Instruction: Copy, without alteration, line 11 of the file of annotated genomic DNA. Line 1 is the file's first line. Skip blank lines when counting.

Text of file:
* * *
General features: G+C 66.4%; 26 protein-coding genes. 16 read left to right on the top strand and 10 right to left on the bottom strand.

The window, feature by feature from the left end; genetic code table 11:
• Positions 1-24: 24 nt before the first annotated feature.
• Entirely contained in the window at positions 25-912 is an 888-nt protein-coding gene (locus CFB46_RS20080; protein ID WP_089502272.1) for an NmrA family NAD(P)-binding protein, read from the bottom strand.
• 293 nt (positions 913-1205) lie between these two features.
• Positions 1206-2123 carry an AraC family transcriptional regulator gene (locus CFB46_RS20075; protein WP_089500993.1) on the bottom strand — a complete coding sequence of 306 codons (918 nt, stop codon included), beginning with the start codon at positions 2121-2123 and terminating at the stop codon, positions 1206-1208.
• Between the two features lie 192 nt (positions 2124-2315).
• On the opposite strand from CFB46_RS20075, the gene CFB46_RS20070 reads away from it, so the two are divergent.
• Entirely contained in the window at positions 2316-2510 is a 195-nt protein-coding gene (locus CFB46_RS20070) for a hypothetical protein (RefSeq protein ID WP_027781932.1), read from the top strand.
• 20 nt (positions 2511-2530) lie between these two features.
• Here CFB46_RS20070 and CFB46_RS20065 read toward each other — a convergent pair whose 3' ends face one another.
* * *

• Here CFB46_RS20070 and CFB46_RS20065 read toward each other — a convergent pair whose 3' ends face one another.